It's incredible seeing this community that has evolved and grown around WHQ. Genuinely mind blowing. A while ago my therapist asked how I felt about having created this enormous thing and I just sort of shrugged like I genuinely cannot comprehend it because I'm just a tiny idiot who likes to write ranty screeds about why stories are important and capitalism is bad. I need to give a shout out at this point to Team WHQ, past and present, because WHQ is very much a team sport and none of it would be what it is without all the people who have been involved in shaping it over the years. I think we built the community through lazy authenticity and stubborn inclusivity. When I say lazy authenticity I mean actual authenticity as opposed to the LinkedInified meaning of it. There's no brand voice - it's just us messing around and having fun. The things we say we genuinely mean.

Everyone who runs courses and events feels stories deeply in their bones. I think that's very attractive to people because there's so much crap in the world and all anyone really wants is genuine connection. And stubborn inclusivity is exactly what it sounds like. We have zero tolerance for bullshit, basically! We try to make a space that's safe for everyone and because we're all the weird kids we all know to be nice because the alternative sucks.

What makes a great story? Are there any key ingredients to connecting with your reader?

We teach a lot of technical stuff and anyone can learn that but the real thing is about telling the truth, whatever that means for you at this moment in time. About accessing it inside you. And for that you have to understand a few things about yourself. Readers instinctively know when a writer is bluffing. 

What's one of the pieces of advice you give to writers most often, to encourage them not just to start writing, but to keep writing?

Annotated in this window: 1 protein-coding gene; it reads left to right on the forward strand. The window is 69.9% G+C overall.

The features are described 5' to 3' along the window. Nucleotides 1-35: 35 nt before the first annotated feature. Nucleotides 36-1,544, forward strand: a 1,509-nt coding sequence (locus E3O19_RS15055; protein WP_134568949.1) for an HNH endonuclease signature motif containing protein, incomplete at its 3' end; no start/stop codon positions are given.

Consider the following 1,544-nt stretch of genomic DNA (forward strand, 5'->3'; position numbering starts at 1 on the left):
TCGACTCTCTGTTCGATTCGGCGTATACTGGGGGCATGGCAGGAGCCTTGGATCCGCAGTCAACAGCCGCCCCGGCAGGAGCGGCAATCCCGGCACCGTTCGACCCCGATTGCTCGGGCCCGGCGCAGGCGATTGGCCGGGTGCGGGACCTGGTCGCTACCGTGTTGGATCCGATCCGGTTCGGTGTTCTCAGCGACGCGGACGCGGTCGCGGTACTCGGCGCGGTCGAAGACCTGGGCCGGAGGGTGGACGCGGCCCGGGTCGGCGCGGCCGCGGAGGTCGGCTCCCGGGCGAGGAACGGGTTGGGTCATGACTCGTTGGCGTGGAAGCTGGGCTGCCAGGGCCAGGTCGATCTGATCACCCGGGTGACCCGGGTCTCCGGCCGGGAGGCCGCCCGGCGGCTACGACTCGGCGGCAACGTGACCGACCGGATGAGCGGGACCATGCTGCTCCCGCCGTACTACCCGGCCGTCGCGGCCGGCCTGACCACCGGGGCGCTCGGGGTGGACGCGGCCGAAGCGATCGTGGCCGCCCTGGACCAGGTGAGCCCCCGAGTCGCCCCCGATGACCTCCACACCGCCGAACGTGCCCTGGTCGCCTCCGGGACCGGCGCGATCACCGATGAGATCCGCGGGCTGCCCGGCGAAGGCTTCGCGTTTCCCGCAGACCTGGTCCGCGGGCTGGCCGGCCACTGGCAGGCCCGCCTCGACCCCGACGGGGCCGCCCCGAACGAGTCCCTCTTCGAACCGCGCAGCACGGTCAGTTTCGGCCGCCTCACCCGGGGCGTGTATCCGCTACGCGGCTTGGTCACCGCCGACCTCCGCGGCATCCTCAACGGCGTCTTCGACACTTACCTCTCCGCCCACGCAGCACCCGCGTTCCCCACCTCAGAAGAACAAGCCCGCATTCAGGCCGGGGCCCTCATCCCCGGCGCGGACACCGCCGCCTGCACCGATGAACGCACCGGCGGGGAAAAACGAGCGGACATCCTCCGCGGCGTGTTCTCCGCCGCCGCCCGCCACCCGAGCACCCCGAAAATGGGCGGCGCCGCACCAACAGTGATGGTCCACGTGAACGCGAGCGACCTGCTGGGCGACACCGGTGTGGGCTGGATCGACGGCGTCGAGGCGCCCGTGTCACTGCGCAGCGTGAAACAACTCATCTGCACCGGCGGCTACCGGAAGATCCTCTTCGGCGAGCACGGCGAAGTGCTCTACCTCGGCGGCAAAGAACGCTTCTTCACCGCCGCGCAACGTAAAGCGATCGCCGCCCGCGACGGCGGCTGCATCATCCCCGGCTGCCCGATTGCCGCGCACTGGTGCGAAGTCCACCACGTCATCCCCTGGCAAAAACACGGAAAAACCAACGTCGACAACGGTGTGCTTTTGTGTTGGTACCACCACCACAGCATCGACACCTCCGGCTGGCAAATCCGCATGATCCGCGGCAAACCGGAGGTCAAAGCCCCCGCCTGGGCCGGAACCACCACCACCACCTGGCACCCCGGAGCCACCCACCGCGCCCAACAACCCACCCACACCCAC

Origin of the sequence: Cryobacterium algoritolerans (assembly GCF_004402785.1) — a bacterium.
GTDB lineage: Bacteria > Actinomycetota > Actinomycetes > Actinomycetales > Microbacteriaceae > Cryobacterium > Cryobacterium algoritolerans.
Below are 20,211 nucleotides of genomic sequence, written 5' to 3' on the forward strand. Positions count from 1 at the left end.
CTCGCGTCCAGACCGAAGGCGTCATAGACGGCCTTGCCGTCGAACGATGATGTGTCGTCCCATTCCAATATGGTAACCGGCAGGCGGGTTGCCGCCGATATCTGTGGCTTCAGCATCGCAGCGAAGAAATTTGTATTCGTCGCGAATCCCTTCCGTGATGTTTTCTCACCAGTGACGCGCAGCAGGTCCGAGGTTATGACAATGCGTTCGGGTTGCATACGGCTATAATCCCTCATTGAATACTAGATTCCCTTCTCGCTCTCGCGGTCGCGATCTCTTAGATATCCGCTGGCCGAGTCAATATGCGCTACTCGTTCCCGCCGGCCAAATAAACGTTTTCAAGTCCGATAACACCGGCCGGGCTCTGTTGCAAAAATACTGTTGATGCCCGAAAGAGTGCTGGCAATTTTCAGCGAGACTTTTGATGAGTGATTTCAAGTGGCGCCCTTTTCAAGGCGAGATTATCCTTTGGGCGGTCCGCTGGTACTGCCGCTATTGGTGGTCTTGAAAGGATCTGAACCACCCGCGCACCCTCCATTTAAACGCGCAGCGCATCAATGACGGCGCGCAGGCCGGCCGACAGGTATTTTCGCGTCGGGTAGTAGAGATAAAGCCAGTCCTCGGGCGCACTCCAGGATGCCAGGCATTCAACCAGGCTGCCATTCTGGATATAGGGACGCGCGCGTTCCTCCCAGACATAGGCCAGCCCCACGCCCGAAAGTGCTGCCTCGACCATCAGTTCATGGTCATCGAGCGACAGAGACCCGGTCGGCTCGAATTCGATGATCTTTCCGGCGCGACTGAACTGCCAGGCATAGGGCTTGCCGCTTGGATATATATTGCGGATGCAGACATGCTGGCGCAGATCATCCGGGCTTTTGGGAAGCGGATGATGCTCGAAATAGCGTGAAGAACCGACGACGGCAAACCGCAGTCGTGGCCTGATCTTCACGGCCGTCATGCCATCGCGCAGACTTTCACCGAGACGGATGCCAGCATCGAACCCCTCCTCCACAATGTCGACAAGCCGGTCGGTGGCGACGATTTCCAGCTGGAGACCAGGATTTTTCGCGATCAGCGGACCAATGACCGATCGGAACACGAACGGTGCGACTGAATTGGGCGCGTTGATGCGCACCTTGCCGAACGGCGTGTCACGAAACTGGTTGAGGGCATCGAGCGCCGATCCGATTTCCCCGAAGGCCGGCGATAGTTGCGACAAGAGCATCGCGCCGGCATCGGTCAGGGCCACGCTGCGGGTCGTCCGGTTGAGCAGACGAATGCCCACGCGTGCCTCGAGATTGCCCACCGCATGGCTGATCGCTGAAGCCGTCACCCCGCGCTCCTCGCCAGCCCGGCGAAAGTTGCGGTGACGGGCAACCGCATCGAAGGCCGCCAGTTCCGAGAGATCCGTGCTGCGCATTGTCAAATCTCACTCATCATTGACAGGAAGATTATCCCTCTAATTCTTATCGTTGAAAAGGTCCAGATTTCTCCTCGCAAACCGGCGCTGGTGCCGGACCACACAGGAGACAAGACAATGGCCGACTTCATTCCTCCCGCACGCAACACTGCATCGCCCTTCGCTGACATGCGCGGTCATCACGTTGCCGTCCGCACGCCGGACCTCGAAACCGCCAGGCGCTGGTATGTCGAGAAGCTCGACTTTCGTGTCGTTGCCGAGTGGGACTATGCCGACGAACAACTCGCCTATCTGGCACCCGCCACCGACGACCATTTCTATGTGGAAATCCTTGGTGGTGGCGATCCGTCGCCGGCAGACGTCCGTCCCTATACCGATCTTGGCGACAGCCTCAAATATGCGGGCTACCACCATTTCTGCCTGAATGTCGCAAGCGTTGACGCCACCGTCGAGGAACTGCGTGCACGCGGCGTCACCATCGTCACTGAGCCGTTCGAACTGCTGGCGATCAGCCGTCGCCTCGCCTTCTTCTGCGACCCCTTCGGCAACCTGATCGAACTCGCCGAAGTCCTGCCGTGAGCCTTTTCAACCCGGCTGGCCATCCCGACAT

That it is all, until the very final draft, so much shitter than you would ever imagine. You think you understand how shit a first draft is but lower your expectations all the way to the Mariana Trench because wow it will be so so so so so shit. And that's fine, because no one has to read it until you're ready, and even if you do share it, we all know just how shit those early drafts are so we get it.  

One of the first short stories I have ever had published came out of your 'Make a Book Cover' writing exercise. Can you share one of your favourite writing exercises on the site?

Ohhh that's so exciting! I love that exercise. It's so much fun. My faves are Write A Novel In 60 Minutes, which is actually a kids' workshop I used to run at festivals when my kiddos were small. It's absolute anarchy, and kids have the best stories. The adult version is the short course Write A Tiny Novel (not as fun as the kids one!), and also I love the exercise The Many Arcs of Charlie Baxter in the Characterisation Masterclass, because it's so simple and so powerful. So often I see people stuck with their story and I tell them to go do that exercise and it unlocks these never ending seams of story. I also really love Increments of a Story because it's so easy to come up with so much. You can check that our here:

Get involved with the Writers' HQ community here.